Remember the telephone game from when we were kids? Someone comes up with a sentence and whispers it in the ear of the person next to them. Then that person passes it along, and so forth and so on until it is whispered to the last person playing the game. Was the end result ever the same as how it started out?

It probably had some similarities, but chances are it was not the same. This is similar to what happens with construction design plans. No one has ever produced a perfect set of plans. Not the very best architect or engineer. This isn’t necessarily because people make mistakes, but because there are so many variables and so many people involved at multiple stages throughout the construction process. Things will inevitably change and be lost in translation.

This is why we think it’s so important for project owners to take their time during the review process to carefully look over and understand the design plans and ABC questions. We have found that even the most involved, most detailed owners have a hard time understanding the necessity of good design and a good review process.

Instead of rushing to get the project started as quickly as possible, we always recommend to the owners we work with that they take two to four weeks to sit down and really go over the design. If they are experienced enough they may be able to do this by themselves. If they aren’t, they can look at them with someone they trust in the industry or with a third party professional. The goal is to make sure everything is as clear as possible and that everyone seems to be on the same page. If the owner believes the design team or contractor is clearly out to get them, there are already much larger issues at stake.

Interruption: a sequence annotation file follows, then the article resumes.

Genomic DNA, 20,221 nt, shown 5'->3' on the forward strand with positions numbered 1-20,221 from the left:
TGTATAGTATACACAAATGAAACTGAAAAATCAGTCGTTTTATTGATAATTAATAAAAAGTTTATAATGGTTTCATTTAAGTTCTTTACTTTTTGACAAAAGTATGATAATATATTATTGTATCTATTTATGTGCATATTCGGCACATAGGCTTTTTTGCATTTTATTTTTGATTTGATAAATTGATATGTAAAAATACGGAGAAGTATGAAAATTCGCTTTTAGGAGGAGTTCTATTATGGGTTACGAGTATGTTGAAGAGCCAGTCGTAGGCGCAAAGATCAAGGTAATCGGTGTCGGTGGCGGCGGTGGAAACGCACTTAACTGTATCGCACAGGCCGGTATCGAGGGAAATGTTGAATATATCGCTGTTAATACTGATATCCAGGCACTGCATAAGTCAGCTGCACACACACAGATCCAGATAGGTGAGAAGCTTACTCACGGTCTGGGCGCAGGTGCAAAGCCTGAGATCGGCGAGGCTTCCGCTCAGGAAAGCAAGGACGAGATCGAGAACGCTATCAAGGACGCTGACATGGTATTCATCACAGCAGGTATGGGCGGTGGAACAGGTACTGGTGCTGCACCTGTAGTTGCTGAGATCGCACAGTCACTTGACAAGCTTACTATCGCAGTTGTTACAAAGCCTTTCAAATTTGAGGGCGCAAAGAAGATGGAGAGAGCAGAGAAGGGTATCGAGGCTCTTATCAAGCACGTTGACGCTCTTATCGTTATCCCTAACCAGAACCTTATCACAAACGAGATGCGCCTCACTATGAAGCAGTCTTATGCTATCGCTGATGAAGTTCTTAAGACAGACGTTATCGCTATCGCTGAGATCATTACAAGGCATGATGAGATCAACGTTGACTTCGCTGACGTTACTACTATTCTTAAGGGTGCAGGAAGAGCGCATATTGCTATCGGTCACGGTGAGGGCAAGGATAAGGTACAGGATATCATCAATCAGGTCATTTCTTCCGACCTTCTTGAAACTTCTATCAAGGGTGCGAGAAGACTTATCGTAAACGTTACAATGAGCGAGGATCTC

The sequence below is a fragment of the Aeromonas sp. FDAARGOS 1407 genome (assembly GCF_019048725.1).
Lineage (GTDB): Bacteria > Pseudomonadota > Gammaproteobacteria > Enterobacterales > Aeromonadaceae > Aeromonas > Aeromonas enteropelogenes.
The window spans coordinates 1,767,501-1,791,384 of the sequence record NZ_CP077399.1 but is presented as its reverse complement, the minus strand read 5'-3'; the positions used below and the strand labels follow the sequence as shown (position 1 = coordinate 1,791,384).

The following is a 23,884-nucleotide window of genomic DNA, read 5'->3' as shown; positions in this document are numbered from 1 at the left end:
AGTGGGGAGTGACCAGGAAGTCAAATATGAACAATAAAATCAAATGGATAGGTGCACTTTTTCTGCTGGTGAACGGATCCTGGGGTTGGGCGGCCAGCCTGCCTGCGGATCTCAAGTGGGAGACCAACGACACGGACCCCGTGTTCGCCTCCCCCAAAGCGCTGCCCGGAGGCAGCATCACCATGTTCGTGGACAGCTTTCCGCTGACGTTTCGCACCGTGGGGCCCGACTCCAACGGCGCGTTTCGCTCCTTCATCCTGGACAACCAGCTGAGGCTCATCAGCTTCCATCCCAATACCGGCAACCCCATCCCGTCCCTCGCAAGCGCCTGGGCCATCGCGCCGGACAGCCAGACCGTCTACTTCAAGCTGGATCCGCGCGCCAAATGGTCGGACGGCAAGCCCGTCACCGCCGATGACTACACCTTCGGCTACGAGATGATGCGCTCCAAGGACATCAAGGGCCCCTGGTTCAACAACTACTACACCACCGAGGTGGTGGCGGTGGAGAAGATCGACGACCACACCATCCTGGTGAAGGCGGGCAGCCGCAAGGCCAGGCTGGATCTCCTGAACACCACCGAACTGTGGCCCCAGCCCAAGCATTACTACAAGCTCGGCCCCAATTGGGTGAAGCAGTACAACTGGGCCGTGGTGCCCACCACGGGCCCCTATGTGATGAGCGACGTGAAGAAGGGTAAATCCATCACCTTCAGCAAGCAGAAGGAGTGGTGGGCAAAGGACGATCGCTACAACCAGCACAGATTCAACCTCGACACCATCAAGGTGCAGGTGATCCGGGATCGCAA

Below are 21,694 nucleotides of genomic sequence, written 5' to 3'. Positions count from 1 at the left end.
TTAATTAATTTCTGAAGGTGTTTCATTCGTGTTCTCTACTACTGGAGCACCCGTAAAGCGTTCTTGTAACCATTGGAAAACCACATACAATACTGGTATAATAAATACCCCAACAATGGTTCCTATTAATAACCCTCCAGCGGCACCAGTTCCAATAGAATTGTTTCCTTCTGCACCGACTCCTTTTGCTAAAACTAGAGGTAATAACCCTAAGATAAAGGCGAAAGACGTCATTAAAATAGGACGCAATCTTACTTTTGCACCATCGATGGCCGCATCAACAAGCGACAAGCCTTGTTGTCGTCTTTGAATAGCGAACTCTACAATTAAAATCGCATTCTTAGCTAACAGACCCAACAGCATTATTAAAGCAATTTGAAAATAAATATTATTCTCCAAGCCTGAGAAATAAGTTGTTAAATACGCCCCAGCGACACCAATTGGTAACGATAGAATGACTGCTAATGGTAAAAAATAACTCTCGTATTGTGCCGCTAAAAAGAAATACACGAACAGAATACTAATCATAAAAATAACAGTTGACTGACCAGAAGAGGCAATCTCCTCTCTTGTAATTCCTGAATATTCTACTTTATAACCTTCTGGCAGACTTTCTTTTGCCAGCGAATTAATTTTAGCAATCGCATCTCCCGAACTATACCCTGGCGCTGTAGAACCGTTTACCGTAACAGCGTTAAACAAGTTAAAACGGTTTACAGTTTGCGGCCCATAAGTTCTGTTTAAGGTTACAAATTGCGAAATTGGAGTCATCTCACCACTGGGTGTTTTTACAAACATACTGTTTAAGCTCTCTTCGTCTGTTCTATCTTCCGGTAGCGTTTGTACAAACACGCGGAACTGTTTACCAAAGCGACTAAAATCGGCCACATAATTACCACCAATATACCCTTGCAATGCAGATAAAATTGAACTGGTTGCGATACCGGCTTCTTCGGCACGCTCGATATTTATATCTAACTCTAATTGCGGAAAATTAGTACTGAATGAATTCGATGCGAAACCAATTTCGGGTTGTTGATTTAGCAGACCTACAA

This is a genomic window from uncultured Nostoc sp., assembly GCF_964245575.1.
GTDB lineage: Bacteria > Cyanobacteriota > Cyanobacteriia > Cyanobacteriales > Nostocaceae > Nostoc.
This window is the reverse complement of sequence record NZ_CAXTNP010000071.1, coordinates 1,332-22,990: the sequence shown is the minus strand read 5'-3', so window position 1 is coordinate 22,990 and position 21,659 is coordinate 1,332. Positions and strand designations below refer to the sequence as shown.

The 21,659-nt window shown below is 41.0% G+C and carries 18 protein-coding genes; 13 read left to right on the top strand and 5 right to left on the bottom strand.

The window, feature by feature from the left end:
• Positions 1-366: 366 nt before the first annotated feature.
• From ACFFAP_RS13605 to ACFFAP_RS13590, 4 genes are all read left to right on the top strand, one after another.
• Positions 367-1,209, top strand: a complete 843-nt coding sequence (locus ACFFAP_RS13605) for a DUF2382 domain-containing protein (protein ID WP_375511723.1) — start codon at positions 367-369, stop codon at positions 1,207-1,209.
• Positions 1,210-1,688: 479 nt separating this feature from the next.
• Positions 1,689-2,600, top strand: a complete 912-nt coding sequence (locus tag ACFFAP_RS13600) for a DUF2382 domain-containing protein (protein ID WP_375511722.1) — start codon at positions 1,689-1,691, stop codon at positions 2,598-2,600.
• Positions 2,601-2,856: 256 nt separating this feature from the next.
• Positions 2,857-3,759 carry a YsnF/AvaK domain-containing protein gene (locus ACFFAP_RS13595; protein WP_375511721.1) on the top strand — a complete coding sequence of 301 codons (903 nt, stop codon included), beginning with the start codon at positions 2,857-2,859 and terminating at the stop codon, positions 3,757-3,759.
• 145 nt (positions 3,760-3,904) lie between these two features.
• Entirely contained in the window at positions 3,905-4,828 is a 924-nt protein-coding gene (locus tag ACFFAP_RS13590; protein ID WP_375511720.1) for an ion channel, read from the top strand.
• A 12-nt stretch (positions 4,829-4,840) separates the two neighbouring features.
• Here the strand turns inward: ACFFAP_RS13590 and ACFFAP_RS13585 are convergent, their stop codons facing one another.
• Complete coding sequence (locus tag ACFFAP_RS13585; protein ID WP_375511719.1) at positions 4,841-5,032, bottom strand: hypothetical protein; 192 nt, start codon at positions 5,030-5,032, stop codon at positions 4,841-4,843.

These paper plans are how the design is communicated with the contractors. It’s how the vision becomes a reality. The paper is literally how contractors will construct the structure, so it’s extremely important.

Rushing the preconstruction phase never positively helped anyone on the team. It is much better to flesh out design ideas up front than to wait until construction has started. It is less expensive and easier to change a line on a piece of paper than to use a backhoe or jackhammer in the field.

Everyone wants to get their project started, but in the grand scheme of things, a couple of weeks in the scope of a yearlong project is nothing. Taking that time during the initial phases of the project will ensure that the owner’s original message and vision is what comes through at the end.